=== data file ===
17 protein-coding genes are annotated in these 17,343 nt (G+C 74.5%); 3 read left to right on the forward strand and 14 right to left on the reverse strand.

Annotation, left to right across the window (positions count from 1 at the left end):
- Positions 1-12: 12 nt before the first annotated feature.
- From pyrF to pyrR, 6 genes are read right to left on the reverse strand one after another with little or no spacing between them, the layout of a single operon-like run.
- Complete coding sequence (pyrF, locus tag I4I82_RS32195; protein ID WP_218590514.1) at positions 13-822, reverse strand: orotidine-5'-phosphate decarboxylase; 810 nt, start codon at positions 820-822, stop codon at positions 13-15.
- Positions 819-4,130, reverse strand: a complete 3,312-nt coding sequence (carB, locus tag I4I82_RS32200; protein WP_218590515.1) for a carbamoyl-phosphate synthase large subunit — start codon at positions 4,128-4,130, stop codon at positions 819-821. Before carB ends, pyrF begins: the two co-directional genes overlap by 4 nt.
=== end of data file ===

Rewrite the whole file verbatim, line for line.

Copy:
17 protein-coding genes are annotated in these 17,343 nt (G+C 74.5%); 3 read left to right on the forward strand and 14 right to left on the reverse strand.

Annotation, left to right across the window (positions count from 1 at the left end):
- Positions 1-12: 12 nt before the first annotated feature.
- From pyrF to pyrR, 6 genes are read right to left on the reverse strand one after another with little or no spacing between them, the layout of a single operon-like run.
- Complete coding sequence (pyrF, locus tag I4I82_RS32195; protein ID WP_218590514.1) at positions 13-822, reverse strand: orotidine-5'-phosphate decarboxylase; 810 nt, start codon at positions 820-822, stop codon at positions 13-15.
- Positions 819-4,130, reverse strand: a complete 3,312-nt coding sequence (carB, locus tag I4I82_RS32200; protein WP_218590515.1) for a carbamoyl-phosphate synthase large subunit — start codon at positions 4,128-4,130, stop codon at positions 819-821. Before carB ends, pyrF begins: the two co-directional genes overlap by 4 nt.